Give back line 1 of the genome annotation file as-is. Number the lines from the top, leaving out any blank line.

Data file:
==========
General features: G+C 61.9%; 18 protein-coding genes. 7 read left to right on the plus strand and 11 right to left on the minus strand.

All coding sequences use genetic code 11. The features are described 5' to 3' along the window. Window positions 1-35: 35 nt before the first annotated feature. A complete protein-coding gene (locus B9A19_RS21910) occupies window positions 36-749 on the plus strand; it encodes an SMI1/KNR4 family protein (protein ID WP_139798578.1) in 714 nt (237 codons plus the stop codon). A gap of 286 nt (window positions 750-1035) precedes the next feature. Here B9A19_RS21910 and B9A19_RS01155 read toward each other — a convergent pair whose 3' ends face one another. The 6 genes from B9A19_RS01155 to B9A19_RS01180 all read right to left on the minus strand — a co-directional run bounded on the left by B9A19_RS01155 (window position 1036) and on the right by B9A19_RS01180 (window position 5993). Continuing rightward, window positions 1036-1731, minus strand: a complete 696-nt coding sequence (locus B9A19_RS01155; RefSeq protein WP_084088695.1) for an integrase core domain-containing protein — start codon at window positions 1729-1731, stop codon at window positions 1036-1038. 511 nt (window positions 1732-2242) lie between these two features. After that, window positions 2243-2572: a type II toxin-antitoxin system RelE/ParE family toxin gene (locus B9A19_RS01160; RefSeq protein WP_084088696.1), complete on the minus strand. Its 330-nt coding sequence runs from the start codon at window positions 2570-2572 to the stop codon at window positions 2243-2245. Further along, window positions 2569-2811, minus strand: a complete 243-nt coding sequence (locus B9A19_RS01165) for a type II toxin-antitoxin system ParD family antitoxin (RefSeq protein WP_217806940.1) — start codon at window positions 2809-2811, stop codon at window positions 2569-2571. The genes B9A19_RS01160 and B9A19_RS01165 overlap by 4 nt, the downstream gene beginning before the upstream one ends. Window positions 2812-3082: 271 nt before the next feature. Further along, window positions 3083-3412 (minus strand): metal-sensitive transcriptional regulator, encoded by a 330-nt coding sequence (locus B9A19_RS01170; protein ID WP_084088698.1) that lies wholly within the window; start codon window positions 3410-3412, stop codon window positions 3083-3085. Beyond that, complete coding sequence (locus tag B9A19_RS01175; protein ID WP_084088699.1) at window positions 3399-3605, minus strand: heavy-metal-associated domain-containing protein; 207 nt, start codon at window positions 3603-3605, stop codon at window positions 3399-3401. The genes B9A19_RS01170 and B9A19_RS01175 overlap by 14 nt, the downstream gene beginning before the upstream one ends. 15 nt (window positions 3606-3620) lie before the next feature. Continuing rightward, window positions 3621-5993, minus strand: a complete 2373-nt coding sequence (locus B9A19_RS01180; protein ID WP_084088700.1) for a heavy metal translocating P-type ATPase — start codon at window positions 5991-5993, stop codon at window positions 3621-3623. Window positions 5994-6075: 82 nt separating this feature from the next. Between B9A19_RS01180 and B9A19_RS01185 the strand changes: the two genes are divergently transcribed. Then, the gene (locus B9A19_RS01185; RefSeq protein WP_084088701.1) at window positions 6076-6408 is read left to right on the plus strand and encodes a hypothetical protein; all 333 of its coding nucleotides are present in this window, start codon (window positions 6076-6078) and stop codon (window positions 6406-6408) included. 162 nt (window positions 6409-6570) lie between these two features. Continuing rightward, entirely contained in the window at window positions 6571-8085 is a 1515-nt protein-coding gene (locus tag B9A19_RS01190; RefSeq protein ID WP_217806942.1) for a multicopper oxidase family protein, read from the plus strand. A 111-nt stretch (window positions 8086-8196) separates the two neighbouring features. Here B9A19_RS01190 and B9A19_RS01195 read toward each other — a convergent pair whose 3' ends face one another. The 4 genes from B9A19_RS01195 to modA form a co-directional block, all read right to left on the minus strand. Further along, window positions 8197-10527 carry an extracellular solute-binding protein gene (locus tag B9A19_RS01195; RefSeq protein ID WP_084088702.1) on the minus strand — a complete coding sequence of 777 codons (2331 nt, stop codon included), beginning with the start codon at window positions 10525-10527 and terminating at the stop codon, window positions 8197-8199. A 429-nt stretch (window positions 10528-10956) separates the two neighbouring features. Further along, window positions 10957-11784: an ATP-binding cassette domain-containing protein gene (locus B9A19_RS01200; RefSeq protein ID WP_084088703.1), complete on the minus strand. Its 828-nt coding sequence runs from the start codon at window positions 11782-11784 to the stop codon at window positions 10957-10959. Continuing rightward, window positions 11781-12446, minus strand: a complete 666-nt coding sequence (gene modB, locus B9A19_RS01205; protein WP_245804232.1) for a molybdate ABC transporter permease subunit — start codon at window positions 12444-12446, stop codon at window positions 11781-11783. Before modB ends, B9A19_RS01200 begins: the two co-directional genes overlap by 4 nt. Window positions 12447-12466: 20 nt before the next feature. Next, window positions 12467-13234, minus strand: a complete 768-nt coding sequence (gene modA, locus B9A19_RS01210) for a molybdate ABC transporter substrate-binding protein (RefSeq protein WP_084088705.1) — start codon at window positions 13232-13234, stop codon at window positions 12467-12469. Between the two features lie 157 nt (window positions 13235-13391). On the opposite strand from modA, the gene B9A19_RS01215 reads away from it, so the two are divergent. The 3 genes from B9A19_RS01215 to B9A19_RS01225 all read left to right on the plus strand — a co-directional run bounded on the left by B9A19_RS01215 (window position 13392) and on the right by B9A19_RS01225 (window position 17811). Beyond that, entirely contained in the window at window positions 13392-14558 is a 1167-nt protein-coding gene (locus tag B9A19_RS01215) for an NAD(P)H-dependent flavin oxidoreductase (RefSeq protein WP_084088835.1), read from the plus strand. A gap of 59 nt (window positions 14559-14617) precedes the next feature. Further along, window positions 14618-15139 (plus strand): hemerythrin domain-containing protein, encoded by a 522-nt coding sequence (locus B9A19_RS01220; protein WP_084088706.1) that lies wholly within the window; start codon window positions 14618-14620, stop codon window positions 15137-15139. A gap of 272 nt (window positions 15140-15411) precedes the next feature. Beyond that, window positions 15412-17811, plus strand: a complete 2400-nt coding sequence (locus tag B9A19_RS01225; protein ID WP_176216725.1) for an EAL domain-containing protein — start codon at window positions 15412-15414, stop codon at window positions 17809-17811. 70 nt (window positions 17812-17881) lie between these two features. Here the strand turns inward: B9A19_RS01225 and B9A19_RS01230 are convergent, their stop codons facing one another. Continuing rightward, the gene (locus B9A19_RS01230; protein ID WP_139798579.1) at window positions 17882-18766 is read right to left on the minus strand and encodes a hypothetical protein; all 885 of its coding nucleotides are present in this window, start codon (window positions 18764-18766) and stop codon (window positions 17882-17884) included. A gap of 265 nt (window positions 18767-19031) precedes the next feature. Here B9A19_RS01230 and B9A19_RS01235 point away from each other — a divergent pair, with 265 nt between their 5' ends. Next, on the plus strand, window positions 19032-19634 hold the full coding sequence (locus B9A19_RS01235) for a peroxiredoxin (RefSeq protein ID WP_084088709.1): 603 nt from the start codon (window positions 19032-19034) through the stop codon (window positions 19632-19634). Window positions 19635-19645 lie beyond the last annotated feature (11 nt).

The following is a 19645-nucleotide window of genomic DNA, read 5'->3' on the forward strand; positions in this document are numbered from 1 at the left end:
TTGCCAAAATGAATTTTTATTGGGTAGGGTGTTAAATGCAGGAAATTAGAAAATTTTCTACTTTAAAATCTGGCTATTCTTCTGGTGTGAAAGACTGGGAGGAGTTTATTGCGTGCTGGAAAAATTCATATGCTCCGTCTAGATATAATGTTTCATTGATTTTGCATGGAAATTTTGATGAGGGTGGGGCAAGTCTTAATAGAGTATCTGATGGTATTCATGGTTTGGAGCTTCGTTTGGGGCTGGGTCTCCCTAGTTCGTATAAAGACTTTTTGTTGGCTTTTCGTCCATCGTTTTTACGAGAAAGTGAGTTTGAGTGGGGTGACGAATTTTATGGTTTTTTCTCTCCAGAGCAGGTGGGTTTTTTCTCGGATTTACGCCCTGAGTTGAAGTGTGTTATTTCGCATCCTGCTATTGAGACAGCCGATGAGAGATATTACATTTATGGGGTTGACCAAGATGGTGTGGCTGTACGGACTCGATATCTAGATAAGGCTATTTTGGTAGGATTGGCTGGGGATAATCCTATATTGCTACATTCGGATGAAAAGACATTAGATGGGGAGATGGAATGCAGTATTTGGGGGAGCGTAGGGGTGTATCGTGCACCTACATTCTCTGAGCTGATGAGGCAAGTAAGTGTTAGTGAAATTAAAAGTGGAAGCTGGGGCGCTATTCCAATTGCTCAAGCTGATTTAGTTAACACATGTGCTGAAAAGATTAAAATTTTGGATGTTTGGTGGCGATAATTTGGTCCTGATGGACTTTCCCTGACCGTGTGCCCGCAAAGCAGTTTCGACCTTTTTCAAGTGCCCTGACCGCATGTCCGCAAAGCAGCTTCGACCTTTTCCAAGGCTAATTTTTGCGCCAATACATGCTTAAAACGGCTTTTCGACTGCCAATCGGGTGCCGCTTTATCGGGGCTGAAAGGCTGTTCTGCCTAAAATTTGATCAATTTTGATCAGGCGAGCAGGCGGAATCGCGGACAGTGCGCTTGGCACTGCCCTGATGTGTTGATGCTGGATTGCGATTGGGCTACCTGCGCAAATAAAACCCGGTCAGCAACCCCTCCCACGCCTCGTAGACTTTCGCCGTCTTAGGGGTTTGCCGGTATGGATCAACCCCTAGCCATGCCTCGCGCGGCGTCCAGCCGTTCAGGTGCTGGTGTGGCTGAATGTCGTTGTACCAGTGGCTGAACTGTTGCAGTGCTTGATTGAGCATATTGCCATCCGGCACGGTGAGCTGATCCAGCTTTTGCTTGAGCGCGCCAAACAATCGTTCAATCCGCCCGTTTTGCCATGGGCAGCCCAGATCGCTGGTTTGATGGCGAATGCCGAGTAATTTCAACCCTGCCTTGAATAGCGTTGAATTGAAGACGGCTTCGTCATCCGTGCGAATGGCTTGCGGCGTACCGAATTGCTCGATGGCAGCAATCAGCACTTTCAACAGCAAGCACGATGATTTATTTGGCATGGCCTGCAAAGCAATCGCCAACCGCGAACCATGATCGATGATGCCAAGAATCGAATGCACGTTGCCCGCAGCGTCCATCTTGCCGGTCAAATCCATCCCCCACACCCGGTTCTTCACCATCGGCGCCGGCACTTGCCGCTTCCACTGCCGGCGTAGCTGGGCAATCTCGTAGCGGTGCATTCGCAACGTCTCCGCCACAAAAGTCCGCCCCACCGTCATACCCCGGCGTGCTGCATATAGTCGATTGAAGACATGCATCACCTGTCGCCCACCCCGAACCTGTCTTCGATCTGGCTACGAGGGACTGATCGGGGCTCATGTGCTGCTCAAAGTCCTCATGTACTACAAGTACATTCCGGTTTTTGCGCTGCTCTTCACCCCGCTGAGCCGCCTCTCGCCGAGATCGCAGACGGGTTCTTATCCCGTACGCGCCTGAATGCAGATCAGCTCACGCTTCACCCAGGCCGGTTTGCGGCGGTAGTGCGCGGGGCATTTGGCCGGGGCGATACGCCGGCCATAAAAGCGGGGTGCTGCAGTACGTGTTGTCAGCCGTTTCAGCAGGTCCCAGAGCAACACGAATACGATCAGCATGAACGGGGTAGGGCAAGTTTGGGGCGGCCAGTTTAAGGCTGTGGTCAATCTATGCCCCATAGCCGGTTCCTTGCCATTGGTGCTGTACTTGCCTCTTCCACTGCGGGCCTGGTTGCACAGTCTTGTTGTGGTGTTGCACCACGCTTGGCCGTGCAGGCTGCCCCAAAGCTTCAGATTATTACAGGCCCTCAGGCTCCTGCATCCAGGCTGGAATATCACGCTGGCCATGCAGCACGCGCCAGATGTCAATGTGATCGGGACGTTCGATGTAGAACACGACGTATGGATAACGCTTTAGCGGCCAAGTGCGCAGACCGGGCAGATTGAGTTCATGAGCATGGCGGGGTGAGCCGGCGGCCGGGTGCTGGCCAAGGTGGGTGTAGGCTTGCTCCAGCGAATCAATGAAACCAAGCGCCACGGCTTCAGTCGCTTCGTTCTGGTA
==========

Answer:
General features: G+C 61.9%; 18 protein-coding genes. 7 read left to right on the plus strand and 11 right to left on the minus strand.